The Goode Condos

New condo fulfils a vision in The Distillery District

New condo fulfils a vision in The Distillery District

November 8, 2021

A collection of 47 vacant Victorian industrial buildings between Parliament and Cherry Sts. has, over the past 20 years, evolved into The Distillery District — a favourite destination in Toronto. While its shops, galleries, restaurants and the annual Christmas Market have made the area popular with visitors, it has also evolved into a unique residential neighbourhood.

In 2008, the first condo building Pure Spirit was completed. The Goode, a 32-storey mixed-use condo project by Graywood Developments on one of the last parcels of land in The Distillery District, is possibly the last residential tower. As well as 540 suites, it will bring new retail, expand Distillery Lane and create a new “front door” along Parliament St.

In 2001, Cityscape Developments bought the buildings and property of the Gooderham & Worts distillery for $10 million from its British owners. The evolution from abandoned heritage factory site to vibrant neighbourhood was challenging. It was one of the largest historic restoration projects in Canada — at one point 300 woodworkers were employed to replicate original window frames, doors and trimwork and 600,000 bricks were hauled from Cleveland to lend authenticity to the pedestrian-only streets. That initial $10 million investment ballooned to $50 million-plus.

The Distillery District opened to the public in 2003; many of the old buildings were transformed into spaces occupied by coffee shops, restaurants, galleries, artists’ studios, retail stores and offices and the Young Centre for the Performing Arts opened there. Unlike most mixed-use developments, the retail and commercial sector came first.

The design of the condo’s modern podium will respect The Distillery’s heritage Victorian architecture by incorporating brick and steel. GRAYWOOD DEVELOPMENTS

The design of the condo’s modern podium will respect The Distillery’s heritage Victorian architecture by incorporating brick and steel. GRAYWOOD DEVELOPMENTS

The residential piece was the last missing piece, says Neil Pattison, senior vice-president, development at Graywood. “It was always a historic destination with arts and culture. The buildings themselves were attractions and people came for coffee at Balzac’s or chocolate at Soma or just to wander and people-watch.” Since the addition of condo buildings, The Distillery has become a 24-hour neighbourhood, he says. And while it was once considered to be an isolated community, now it’s the middle of a rapidly changing east-end landscape.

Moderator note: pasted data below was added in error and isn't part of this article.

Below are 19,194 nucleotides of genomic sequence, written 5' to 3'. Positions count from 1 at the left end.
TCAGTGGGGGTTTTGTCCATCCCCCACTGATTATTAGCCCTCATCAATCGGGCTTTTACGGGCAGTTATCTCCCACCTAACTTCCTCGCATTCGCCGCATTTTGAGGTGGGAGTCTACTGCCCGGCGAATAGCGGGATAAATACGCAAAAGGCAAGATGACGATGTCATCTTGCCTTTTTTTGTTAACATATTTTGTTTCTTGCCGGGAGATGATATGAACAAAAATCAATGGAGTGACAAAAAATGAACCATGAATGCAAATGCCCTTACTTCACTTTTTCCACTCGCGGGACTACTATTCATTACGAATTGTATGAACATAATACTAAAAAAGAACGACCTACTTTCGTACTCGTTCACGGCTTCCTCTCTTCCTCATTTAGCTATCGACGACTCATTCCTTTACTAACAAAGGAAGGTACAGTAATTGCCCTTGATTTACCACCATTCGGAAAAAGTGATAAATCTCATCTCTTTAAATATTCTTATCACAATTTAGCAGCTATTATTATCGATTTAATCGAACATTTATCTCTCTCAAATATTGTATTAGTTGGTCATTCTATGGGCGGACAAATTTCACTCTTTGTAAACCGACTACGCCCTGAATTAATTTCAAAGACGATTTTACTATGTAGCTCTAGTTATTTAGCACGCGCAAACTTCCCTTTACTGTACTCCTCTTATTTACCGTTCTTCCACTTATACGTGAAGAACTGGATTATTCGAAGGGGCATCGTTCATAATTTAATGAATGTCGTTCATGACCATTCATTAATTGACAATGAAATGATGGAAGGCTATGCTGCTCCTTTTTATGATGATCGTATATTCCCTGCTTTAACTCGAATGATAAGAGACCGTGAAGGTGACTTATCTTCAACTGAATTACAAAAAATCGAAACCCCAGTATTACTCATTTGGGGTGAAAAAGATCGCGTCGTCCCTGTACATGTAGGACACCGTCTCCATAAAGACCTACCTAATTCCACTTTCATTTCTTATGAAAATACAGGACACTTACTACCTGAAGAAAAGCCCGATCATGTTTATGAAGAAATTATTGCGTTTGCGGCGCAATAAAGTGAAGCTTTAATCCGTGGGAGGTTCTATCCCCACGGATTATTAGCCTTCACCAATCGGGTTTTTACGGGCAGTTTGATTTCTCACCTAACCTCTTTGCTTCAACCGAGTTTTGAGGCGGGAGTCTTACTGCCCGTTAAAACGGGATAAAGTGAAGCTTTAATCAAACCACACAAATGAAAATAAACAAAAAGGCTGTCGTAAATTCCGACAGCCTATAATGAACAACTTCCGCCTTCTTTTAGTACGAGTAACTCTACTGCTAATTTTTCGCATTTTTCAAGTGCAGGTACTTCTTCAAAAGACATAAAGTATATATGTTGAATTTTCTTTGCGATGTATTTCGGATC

“You have the best of both worlds,” says Pattison. “You get to be in the centre of The Distillery with its unique character and in the middle of the exciting, once-in-a-generation changes in the downtown east.” Some of those changes include Cadillac Fairview’s East Harbour with housing, job opportunities and a new transit hub, the continuing development of the Port Lands, the naturalization of the Don River and the redevelopment of the Parliament Slip into a recreational destination. The Ontario Line expansion of the subway system will connect residents to 15.6 km of new subway line, including a new stop in Corktown less than a five-minute walk from The Goode.

As potentially the Distillery’s last condo, Pattison says 70 per cent of units sold in the first three weeks after it launched. He says buyers include empty nesters who enjoy having restaurants and cafes on their doorstep, people who work in the Financial District and can walk or bike to work, and families who want to raise their kids there. The Goode’s amenities have been planned to cater to various demographics, with a games room, pool with views of The Distillery, rooftop terrace, co-working area, fitness and yoga studios, pet wash, makers’ table and a room where parents can gather and watch their kids’ play. Residents will have views of the popular Christmas Market happening on the streets below.